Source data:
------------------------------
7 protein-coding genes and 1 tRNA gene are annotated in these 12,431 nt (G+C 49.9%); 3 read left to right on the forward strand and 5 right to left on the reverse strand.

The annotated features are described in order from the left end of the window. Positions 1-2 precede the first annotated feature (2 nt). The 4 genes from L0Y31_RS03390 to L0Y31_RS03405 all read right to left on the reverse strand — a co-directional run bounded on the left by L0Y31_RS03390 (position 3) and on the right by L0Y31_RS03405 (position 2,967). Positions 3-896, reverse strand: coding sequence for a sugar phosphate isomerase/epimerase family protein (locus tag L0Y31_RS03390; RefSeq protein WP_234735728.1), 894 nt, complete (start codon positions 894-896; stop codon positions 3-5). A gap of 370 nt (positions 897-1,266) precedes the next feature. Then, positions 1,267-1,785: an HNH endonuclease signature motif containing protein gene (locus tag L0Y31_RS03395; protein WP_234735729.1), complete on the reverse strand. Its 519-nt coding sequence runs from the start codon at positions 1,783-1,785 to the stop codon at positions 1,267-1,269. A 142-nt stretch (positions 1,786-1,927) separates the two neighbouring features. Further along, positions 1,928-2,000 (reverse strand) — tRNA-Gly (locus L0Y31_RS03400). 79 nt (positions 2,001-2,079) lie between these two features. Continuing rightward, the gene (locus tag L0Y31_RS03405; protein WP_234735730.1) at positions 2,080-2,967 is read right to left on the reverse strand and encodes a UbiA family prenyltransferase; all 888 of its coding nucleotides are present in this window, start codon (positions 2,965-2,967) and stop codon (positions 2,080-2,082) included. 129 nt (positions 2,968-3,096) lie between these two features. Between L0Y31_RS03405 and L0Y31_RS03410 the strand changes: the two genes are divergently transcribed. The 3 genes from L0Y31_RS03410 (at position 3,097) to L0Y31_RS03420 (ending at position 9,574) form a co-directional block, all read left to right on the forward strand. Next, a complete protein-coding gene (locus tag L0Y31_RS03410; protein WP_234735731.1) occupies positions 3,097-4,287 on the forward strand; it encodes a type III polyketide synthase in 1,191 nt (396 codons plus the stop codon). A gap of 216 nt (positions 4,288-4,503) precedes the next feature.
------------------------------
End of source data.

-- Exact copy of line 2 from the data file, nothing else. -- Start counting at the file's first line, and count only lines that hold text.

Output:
The annotated features are described in order from the left end of the window. Positions 1-2 precede the first annotated feature (2 nt). The 4 genes from L0Y31_RS03390 to L0Y31_RS03405 all read right to left on the reverse strand — a co-directional run bounded on the left by L0Y31_RS03390 (position 3) and on the right by L0Y31_RS03405 (position 2,967). Positions 3-896, reverse strand: coding sequence for a sugar phosphate isomerase/epimerase family protein (locus tag L0Y31_RS03390; RefSeq protein WP_234735728.1), 894 nt, complete (start codon positions 894-896; stop codon positions 3-5). A gap of 370 nt (positions 897-1,266) precedes the next feature. Then, positions 1,267-1,785: an HNH endonuclease signature motif containing protein gene (locus tag L0Y31_RS03395; protein WP_234735729.1), complete on the reverse strand. Its 519-nt coding sequence runs from the start codon at positions 1,783-1,785 to the stop codon at positions 1,267-1,269. A 142-nt stretch (positions 1,786-1,927) separates the two neighbouring features. Further along, positions 1,928-2,000 (reverse strand) — tRNA-Gly (locus L0Y31_RS03400). 79 nt (positions 2,001-2,079) lie between these two features. Continuing rightward, the gene (locus tag L0Y31_RS03405; protein WP_234735730.1) at positions 2,080-2,967 is read right to left on the reverse strand and encodes a UbiA family prenyltransferase; all 888 of its coding nucleotides are present in this window, start codon (positions 2,965-2,967) and stop codon (positions 2,080-2,082) included. 129 nt (positions 2,968-3,096) lie between these two features. Between L0Y31_RS03405 and L0Y31_RS03410 the strand changes: the two genes are divergently transcribed. The 3 genes from L0Y31_RS03410 (at position 3,097) to L0Y31_RS03420 (ending at position 9,574) form a co-directional block, all read left to right on the forward strand. Next, a complete protein-coding gene (locus tag L0Y31_RS03410; protein WP_234735731.1) occupies positions 3,097-4,287 on the forward strand; it encodes a type III polyketide synthase in 1,191 nt (396 codons plus the stop codon). A gap of 216 nt (positions 4,288-4,503) precedes the next feature.